Coming Soon: Games That Are Too Scary To Play

Outlast is skillful, accomplished, and borderline traumatic. Will anyone want to play it through?

Outlast arrives on Steam today, and if you are having a carefree and otherwise emotionally positive day and would like to change that state of affairs, I suggest you try it. By the Quebecois indie studio Red Barrels, Outlast will be called a "horror" game, which is technically right, but also totally insufficient in the context of other horror games. Resident Evil and Dead Space, the two preeminent series in the genre, are third-person action shooters with grotesque scenery and the odd stale jump-scare. Outlast is a first-person roamer in which you are powerless to do anything except wander around a decrepit mental asylum and run crying from the freakish residents thereof. If the former two series are Blade 2, Outlast is the hospital scene from Jacob's Ladder, over and over, for five hours, until you need a hug.

True, Outlast isn't the first video game to derive its aesthetics of horror from Adrian Lyne's 1991 film, but it may be the most apt borrowing. The Silent Hill games, with their nightmarishly plodding movement and oppressive mood, are basically one long tribute to that unforgettable scene, in which the Tim Robbins character, suffering from Vietnam-induced PTSD, is strapped to a gurney and wheeled, totally powerless, through a mental hospital-come-charnel house. But still, in those games, you have bats, knives, guns: the verb phrases of video games. You're in a kind of control.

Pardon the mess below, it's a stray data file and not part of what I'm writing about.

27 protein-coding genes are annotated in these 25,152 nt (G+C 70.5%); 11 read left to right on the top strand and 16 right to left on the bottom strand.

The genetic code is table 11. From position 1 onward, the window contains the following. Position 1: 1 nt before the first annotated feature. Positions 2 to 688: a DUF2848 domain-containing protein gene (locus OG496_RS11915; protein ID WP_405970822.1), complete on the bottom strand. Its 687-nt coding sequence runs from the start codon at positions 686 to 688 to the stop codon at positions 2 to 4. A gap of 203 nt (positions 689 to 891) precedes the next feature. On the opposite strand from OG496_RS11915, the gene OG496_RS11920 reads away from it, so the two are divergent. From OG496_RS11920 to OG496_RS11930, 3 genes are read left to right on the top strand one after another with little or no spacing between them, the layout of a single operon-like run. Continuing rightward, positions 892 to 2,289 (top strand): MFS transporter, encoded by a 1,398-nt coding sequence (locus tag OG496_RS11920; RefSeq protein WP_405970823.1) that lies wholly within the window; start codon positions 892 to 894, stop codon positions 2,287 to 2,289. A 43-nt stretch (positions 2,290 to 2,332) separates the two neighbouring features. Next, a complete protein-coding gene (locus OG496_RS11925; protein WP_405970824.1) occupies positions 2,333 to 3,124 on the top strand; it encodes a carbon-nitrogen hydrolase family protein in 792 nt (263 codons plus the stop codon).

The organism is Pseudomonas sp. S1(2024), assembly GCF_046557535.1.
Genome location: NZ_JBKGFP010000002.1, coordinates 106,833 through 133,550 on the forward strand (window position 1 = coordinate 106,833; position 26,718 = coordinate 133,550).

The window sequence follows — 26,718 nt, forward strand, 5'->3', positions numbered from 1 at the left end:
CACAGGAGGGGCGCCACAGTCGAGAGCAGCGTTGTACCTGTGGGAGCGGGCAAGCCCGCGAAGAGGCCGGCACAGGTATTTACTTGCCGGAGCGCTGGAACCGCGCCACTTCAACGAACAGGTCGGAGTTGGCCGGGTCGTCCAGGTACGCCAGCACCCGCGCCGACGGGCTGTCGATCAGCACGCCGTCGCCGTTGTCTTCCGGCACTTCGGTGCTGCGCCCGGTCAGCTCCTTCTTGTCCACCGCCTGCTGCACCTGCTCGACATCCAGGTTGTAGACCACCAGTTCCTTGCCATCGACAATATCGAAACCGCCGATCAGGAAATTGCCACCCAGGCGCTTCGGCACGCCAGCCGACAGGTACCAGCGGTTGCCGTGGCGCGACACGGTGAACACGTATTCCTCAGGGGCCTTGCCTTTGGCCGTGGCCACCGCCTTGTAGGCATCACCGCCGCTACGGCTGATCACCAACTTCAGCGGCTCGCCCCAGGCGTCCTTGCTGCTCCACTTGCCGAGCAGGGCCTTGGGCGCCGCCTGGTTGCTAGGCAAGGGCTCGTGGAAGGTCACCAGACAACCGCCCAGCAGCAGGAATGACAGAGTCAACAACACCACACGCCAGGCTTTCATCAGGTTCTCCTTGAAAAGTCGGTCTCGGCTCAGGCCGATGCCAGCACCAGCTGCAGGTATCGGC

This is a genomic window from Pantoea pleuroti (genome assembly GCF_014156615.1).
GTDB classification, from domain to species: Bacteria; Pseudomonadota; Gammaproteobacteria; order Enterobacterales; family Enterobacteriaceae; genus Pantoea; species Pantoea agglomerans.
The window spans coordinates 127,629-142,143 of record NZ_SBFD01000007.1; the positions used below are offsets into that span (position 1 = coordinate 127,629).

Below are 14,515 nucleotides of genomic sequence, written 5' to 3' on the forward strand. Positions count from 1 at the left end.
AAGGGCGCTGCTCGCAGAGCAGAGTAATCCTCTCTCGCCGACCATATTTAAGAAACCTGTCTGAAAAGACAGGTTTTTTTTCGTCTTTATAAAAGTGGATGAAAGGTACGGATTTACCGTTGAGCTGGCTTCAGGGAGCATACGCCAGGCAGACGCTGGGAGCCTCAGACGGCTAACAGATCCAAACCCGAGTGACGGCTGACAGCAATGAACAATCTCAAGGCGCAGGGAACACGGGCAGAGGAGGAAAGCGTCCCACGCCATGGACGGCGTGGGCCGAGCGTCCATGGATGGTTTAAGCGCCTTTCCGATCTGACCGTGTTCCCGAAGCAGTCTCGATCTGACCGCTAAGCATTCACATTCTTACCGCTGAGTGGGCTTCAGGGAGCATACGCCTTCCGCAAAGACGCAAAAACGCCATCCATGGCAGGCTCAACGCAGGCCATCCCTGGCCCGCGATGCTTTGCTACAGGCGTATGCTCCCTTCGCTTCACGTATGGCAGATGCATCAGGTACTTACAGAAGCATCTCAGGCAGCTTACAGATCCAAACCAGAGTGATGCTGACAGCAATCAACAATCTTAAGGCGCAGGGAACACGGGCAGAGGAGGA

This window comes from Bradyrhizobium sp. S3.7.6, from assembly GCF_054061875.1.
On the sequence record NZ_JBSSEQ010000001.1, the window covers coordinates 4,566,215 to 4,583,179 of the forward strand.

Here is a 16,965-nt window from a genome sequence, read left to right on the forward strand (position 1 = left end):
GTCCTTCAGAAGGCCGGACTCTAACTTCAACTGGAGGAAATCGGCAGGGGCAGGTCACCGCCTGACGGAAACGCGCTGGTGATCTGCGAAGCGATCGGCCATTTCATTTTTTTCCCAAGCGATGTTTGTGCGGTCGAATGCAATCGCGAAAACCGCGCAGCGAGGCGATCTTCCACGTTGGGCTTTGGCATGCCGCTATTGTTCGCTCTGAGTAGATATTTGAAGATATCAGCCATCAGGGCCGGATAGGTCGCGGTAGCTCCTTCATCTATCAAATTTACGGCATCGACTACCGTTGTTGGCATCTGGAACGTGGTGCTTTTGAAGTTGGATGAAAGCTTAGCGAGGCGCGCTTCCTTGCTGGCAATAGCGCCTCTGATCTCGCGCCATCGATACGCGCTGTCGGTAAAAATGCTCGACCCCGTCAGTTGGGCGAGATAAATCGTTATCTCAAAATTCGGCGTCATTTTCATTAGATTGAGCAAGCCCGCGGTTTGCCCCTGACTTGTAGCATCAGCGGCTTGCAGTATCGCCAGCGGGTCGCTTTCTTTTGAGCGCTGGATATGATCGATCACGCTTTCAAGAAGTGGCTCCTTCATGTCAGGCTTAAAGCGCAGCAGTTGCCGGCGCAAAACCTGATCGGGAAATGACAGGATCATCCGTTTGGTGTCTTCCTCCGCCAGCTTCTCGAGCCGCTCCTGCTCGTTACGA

In Outlast you have a single item, a video camera, the infrared mode of which, in a tribute to the wonderful 2007 flick Rec, you can use to see down dark hallways. The rest is sneaking, running, and hiding. Your only task is to escape. In the way the game makes the player a victim, Outlast resembles the similarly traumatic 2010 game Amnesia: The Dark Descent. But while that game — though terrifying — conjured a kind of genteel 19th-century Continental gothic of ghosts and hauntings, Outlast is not shy with the impalements and the severed limbs and the gibbets. It's gross, and maybe too gross. Great horror has always understood that the partial glimpse and the suggestion are much more powerful tools than the unobstructed stare.

Still, the game frightened me into near tears. Playing Outlast in the middle of the day, in a Manhattan office suffused with light and the wisecracks of twentysomething web workers, I found myself cringing as I tested every doorknob; jumping at every noise; covering my mouth with my hand involuntarily.

Outlast is so frightening, in fact, that I wonder if most people will finish it. I don't mean that in some sensationalistic way; rather, I mean that playing the game, skillful as it is, is a profoundly unpleasant experience, and it lacks a traditional gamey feedback loop to keep players interested. In other words, even as a game like Silent Hill is working on you as a piece of horror, it also follows a time-tested reward structure: Beat X (enemy, puzzle, etc.), get Y (better weapon, health, etc.). Outlast rewards you for progressing through one excruciatingly terrifying area with another excruciatingly terrifying area. We've known for years that the first-person perspective is the easiest way to draw a player into the game world. Now, with games like this, Gone Home, and the forthcoming Amnesia sequel, game studios have started to make first-person games that are so intense, they verge on distressing. Playing Outlast, I found myself taking a break from the game every 30 minutes because I was so wound up. There's a reason horror movies don't last five hours.

Still, this game is an accomplishment, especially given that it was made by a 10-person team. It's one of the best genre games I've ever played, even if I could never fathom playing it alone in the dark.

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